Fracking caused hundreds of seismic events in the Montney basin area surrounding Fort St. John and Dawson Creek between August 2013 and October 2014, including 11 earthquakes that could be felt on the surface, a new British Columbia Oil and Gas Commission report states.
However, no person or property was injured as a result of those earthquakes, according to the report.
The number of earthquakes is associated with development, according to an oil and gas industry executive.
“I would think that the percentage of induced events will be definitely scaled back or forward with activity counts,” said Brad Herald, vice-president of Western Canada Operations for the Canadian Association of Petroleum Producers (CAPP).
The amount of seismic events caused by oil and gas operations that could not be felt on the surface was much higher. There were about 220 seismic events in the Montney in those circumstances.
The earthquakes ranged from 1 to 4.4 on the Mercalli scale. The Mercalli scale, which is used in place of the Richter scale, measures earthquake magnitude.
According to the U.S. Geological Service, 1 to 3 magnitude quakes can rarely be felt on the surface. The majority of the earthquakes were in this category. A 3 to 3.9 magnitude quake can be “felt only by a few persons at best, especially on upper floors of buildings.” Less than 10 of these events were in this category. A 4 to 4.9 earthquake can be felt indoors by many, and outdoors by few. It could also wake some people up. Only one or two events were in this category.
The majority of the seismic events — about 84% — came as a result of regular fracking well operations. The other 16% were caused by disposal wells.
But the report stated that two disposal wells created 38 seismic events.
B.C. has 104 disposal wells within its borders.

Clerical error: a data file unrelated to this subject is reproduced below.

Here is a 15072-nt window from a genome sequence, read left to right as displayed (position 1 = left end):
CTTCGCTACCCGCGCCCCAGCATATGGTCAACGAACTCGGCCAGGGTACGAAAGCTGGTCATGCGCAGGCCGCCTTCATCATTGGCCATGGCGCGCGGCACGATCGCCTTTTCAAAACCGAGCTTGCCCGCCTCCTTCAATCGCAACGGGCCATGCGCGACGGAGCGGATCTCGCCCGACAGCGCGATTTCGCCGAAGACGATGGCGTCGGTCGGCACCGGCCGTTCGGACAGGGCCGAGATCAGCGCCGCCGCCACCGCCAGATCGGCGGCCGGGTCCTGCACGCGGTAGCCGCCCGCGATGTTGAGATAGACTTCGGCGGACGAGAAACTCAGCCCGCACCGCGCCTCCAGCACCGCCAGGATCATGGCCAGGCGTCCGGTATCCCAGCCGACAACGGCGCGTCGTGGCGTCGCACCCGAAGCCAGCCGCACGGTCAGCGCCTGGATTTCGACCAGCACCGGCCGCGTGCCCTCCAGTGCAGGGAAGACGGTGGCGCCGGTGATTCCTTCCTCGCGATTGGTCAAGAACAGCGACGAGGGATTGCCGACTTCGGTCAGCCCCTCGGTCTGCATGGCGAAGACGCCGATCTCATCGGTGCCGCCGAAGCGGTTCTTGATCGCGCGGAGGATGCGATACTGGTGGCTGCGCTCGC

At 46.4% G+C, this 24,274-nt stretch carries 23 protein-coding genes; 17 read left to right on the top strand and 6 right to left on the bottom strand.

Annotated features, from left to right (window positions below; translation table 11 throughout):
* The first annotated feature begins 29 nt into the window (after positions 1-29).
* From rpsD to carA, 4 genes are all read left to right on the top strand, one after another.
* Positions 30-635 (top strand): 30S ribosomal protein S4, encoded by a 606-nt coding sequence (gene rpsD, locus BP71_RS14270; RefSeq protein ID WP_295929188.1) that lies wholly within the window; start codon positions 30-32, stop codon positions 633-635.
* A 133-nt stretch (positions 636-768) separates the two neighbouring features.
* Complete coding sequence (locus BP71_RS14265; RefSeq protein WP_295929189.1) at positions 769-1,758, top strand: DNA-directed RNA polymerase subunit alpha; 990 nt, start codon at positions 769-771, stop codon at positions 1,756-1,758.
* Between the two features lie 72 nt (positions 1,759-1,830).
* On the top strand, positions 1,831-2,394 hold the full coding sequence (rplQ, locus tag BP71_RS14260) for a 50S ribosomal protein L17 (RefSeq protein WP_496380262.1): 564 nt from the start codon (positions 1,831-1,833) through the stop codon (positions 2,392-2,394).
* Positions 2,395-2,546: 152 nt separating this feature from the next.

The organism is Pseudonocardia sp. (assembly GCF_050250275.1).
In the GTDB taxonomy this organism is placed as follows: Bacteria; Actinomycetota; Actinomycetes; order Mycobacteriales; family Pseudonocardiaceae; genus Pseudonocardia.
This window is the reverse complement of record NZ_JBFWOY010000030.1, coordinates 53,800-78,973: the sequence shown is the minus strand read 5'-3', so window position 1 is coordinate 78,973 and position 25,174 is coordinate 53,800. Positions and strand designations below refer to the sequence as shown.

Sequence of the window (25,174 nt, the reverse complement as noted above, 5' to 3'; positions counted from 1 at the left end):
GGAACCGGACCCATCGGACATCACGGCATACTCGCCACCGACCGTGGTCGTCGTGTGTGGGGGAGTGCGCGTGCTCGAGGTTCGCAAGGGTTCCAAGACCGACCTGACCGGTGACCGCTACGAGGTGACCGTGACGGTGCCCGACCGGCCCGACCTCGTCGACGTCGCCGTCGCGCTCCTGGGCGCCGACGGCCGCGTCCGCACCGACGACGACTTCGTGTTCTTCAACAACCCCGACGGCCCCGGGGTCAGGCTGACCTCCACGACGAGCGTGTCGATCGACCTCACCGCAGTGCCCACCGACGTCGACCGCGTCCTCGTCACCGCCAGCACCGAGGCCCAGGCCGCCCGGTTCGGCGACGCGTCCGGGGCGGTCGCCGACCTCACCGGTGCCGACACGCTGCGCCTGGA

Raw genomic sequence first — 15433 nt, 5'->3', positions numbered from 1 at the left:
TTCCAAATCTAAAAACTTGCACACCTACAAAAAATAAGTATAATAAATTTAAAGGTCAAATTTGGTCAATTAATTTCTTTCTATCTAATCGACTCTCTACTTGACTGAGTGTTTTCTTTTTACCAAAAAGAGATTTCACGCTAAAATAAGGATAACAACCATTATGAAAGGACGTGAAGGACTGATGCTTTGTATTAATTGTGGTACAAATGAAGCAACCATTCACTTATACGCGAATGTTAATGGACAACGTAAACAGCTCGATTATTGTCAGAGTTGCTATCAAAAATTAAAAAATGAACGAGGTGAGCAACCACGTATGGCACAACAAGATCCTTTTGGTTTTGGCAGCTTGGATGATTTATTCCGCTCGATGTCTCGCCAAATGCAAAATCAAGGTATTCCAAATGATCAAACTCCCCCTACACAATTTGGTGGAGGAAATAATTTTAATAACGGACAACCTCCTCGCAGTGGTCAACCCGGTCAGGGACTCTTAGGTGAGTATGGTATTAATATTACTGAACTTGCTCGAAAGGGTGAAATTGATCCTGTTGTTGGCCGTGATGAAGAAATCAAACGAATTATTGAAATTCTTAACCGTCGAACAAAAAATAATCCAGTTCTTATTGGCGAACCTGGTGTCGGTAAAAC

Hydraulic fracturing — the process used to extract natural gas from deep underground — has long been linked to earthquakes.
“I don’t think it’s a surprise to us,” said Herald. “We monitor those active areas globally in terms of induced seismicity to hydraulic fracturing … we do understand that in some instances there’s induced seismicity related to hydraulic fracturing.”
Last year, his group came forward with a list of operating guidelines to help operators deal with the possibility of earthquakes.
“Industry takes this very seriously and we understand the public has concerns about the issue,” Herald added. “There has been no injuries and no damage to property, but it’s still a felt event, they can be unsettling for people at the surface.”
He further explained that the likelihood of fracking-caused earthquakes would depend on where activities were taking place. In 2012, fracking was linked to earthquakes in the Horn River basin — the area around Northern Rockies Regional Municipality.
But the Montney basin area has seen more development. By August 2014, close to 90% of fracking operations occurred in the Montney area, the OGC report stated.
“We want to understand where the events are occurring,” said Herald.
Questions sent to the OGC about whether or not they expected these events to increase either in strength or numbers were not returned as of press time.
Report recommendations supported by CAPP
The report also made some recommendations about seismic events caused by fracking.
Three included identifying pre-existing faults, a dense array deploment requested in certain areas where more information is needed, fault zone avoidance for fracking operations, and early flow back of fluids used in fracking.
Herald said that his group was supportive of the recommendations.